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December 5, 1841|
Ballyjamesduff, County Cavan, Ireland
|Died||November 12, 1900
New York City, United States
Daly founded his fortune on the Anaconda Copper Mine in Butte, Montana, which he bought with money from various backers, including George Hearst (father of William Randolph Hearst) in 1880. The Anaconda began as a silver mine, but copper was discovered there and found to be one of the largest deposits known at the time. He built a smelter to handle the ore, and by 1895 had become a millionaire and owner of the Anaconda Copper Mining (ACM) Company. Daly was active in Montana politics throughout the 1890s and also founded the town of Anaconda, near his smelter. In 1894 Daly spearheaded an energetic but unsuccessful campaign to have Anaconda designated as Montana's state capital. Another note in politics was his competition with fellow copper king, William A. Clark. He tried to keep him out of office by lavishly supporting Clark's opponents.
Thoroughbred horse racing
Marcus Daly invested some of his money in horse breeding at his Bitterroot Stock Farm located near Hamilton, Montana, and was the owner/breeder of Scottish Chieftain, the only horse bred in Montana to ever win the Belmont Stakes (1897).
In 1891, Daly became the owner of Tammany, said to be one of the world's fastest racehorses in 1893. He owned and stood Inverness, sire of Scottish Chieftain, as well as Hamburg, Ogden, and The Pepper. He also arranged the breeding of the great Sysonby, ranked number 30 in the top 100 U.S. thoroughbred champions of the 20th Century by Blood-Horse magazine. Daly died before the horse was born.
Daly's legacy was a mixed one for Anaconda. From 1885 to 1980, the smelter was one of the town's largest employers and provided well-paid jobs for generations. When the smelter closed in 1980, during a labor strike, 25% of the town's workforce was put out of work and the town has not recovered. The smelter itself was torn down as part of environmental cleanup efforts in the 1990s, although the smokestack is still visible above the town.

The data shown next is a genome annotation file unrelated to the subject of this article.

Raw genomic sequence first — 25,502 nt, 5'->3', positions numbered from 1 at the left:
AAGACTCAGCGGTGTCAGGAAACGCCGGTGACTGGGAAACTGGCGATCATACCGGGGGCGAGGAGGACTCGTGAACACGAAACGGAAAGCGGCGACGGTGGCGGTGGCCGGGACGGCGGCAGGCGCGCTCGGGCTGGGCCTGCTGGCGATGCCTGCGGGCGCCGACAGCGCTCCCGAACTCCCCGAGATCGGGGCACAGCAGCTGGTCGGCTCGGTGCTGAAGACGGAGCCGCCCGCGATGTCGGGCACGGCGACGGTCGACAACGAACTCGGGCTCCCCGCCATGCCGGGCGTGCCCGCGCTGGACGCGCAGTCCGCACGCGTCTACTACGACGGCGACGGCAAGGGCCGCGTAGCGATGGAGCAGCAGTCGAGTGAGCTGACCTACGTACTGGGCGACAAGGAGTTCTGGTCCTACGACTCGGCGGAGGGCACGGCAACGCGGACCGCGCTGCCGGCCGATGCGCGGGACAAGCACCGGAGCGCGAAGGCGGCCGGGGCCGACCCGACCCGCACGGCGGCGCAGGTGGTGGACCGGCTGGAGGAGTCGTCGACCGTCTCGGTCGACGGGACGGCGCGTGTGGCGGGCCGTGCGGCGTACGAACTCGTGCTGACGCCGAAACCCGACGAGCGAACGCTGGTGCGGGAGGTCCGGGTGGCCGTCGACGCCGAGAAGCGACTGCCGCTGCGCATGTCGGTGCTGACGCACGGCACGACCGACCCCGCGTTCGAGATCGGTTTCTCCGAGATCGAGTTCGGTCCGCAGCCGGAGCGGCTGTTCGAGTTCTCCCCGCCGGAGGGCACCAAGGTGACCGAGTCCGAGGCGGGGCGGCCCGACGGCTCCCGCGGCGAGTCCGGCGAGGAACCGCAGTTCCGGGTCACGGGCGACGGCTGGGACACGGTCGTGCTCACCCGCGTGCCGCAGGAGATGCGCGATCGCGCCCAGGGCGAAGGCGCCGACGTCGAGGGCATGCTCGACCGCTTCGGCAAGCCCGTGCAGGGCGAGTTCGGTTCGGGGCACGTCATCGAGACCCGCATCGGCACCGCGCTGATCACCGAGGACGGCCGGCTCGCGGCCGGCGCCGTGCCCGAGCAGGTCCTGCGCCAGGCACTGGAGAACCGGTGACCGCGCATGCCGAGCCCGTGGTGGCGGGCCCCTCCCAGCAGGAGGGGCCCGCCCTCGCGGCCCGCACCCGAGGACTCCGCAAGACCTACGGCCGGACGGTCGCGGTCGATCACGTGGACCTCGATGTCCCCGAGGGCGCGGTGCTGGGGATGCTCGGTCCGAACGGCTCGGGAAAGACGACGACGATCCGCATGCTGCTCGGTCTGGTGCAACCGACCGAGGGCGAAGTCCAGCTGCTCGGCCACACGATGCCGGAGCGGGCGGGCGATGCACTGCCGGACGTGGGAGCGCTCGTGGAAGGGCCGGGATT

Daly's legacy was equally mixed for Butte, Montana. The Anaconda Company was bought out by the Amalgamated Copper Company in 1899, and by the 1920s it controlled mining in the city. It continued to be one of the state's largest employers and a mainstay of the state and local economies until the 1970s. In the 1950s, the ACM began open-pit mining in Butte, creating a steadily growing pit east of the main business district. In the mid-1970s, copper prices collapsed and the ACM was bought out by the Atlantic Richfield Company (Arco). Arco ceased mining in Butte in 1982, ending what Daly had begun almost exactly 100 years before. See Berkeley Pit for the lasting impact. Montana Resources now (2007) operates an open pit copper and molybdenum mine in Butte, and also recovers copper from the water in the Berkeley Pit.
A statue of Daly stands at the main entrance to Montana Tech of the University of Montana (formerly the Montana School of Mines) at the west end of Park Street in Butte.
A drawing of Daly by the Swiss-born American artist Adolfo Müller-Ury (1862–1947) was acquired in 2009 by the American National Portrait Gallery in Washington D.C.
Riverside, the summer home Marcus Daly's widow, Margaret, built after his death, is located in Hamilton, Montana and is open to visitors. See http://www.dalymansion.org for details.
The Marcus Daly Memorial Hospital, located in Hamilton, Montana, was incorporated on December 18, 1929.
- "Marcus Daly". Daly Mansion. Retrieved July 31, 2011.
- Tribune Staff. "125 Montana Newsmakers: The Copper Kings". Great Falls Tribune. Retrieved August 28, 2011.
- January 31, 1901 New York Times article on the Bitter Root dispersal sale